I can’t believe it has been five years since I started this blog
and then never made time to really use it. I started out a struggling teacher with classroom management problems, and have grown into an educator with significantly better classroom management, but who still has room for improvement. I would like to dedicate this post as a reflection of where I started, what has changed, and where I am hoping to go as an mathematics educator. This is going to be very, very long and is mostly just for me to curate a reflection in writing.
I have just read everything I have ever published on this blog. It isn’t much, however I seem to keep the same themes.
Theme 1: I want to be innovative.
In my first two posts, I bemoaned that I was doing the best I could and I wasn’t good enough. I lost my position at my school because I was unable to meet the expectations of my administrators from isolation. I learned, the hard way, that I need to find people to depend on, even if they are outside my content area, outside my building, or outside my district. In the same breath, I learned that I can’t wait for collaboration to start innovating. I need to innovate my classroom for my students and myself, then, maybe, I can get others on board with me. This lesson was somewhat blunted by a co-teacher a few years ago, who looked at my crazy ideas and decided to go on the journey with me.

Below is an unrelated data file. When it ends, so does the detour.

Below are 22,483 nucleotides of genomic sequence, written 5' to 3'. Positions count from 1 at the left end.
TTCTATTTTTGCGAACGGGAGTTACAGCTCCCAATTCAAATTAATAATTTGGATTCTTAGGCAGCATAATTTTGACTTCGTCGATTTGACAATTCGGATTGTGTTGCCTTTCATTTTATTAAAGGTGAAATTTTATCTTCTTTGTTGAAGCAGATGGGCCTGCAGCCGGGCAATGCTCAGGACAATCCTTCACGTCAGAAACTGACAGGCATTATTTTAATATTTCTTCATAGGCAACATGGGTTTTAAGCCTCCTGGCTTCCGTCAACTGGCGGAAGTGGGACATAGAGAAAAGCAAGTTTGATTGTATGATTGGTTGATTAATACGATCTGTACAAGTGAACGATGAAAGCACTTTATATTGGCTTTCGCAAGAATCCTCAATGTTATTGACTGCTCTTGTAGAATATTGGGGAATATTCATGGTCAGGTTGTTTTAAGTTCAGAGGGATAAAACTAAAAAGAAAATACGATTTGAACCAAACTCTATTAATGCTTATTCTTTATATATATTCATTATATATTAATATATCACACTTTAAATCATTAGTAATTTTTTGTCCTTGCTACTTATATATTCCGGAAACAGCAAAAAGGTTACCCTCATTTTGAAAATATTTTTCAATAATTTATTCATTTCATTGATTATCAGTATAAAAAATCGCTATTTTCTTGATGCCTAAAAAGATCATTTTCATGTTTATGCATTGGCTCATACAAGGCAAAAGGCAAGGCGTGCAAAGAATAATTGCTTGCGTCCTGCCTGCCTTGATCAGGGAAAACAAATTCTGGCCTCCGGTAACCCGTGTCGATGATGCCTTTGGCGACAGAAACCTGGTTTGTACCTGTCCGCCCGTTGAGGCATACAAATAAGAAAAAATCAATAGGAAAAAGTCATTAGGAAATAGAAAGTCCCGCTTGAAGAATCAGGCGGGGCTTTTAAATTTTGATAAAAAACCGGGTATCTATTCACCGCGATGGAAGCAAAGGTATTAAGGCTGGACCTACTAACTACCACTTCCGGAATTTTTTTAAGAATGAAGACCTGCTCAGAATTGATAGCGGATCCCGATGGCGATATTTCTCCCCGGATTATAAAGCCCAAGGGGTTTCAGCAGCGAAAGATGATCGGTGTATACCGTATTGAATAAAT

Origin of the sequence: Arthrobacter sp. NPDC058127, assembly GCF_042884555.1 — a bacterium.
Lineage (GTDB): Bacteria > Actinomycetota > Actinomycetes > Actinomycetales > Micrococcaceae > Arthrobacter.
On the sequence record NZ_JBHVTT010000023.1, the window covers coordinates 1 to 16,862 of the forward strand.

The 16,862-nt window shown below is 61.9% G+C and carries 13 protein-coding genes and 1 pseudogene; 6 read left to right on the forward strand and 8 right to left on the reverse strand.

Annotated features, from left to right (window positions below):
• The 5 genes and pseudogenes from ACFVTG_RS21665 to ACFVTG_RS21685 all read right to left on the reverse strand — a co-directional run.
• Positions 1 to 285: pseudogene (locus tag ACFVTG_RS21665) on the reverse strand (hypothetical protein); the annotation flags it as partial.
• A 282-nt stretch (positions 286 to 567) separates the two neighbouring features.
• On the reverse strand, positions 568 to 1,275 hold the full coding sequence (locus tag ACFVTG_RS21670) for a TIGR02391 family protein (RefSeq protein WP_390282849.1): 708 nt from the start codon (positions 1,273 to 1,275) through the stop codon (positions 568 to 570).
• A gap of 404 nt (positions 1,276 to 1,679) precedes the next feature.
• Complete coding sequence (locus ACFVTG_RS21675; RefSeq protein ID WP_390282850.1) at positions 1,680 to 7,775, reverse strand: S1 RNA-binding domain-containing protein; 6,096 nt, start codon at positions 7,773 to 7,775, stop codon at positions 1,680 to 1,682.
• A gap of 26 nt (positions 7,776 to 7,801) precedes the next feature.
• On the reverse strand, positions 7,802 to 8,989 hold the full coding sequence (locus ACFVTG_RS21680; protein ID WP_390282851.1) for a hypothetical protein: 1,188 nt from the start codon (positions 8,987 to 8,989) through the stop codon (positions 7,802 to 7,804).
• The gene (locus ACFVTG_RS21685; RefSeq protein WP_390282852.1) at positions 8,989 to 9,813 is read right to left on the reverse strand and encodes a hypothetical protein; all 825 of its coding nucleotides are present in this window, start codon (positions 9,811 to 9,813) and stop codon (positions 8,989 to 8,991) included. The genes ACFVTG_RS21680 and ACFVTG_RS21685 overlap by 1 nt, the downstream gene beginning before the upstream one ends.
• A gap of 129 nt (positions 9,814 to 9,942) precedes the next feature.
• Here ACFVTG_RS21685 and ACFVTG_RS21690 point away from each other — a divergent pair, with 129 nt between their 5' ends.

So far my most significant attempted innovations have included:
- Standards Based Grading: Fall 2015 to Present, which is still a work in progress and will be its own post soon…probably. The short version: I read Robert Marzano’s book Formative assessment and Standards-Based Grading. I, along with that co-teacher, collected questions for each standard and organized them based on level of difficulty. We had a high failure rate and students rarely tried the most difficult problems. I moved away from leveled assessments and into more homogeneous style questions for 2016.
- Flipped Classroom: Spring 2015 to Spring 2016, which failed due to a lack of technology in students homes and an over abundance of personal ambition without factoring in time needed to accomplish the goals. I also did not adequately train students on my expectations, an Achilles Heel of mine. I am planning to incorporate a lesson or two where students create videos during class and other students watch them.
- Gamifying: ongoing, but picked up steam Fall 2016. I’ve gradually moved away from worksheet-style assignments and am getting closer and closer to gamifying portions of my class. I have not made the leap yet, but I have significantly increased the number of games and cooperative activities my students play.
- Self-paced badge system: Fall 2016. Failed due to me not adequately training students on expectations…shocker.
I am so glad that despite setbacks, some of which were pretty severe, I haven’t stopped wanting to be an innovative educator and have not gotten stuck in the rut so many educators end up in.
Theme 2: I am inconsistent.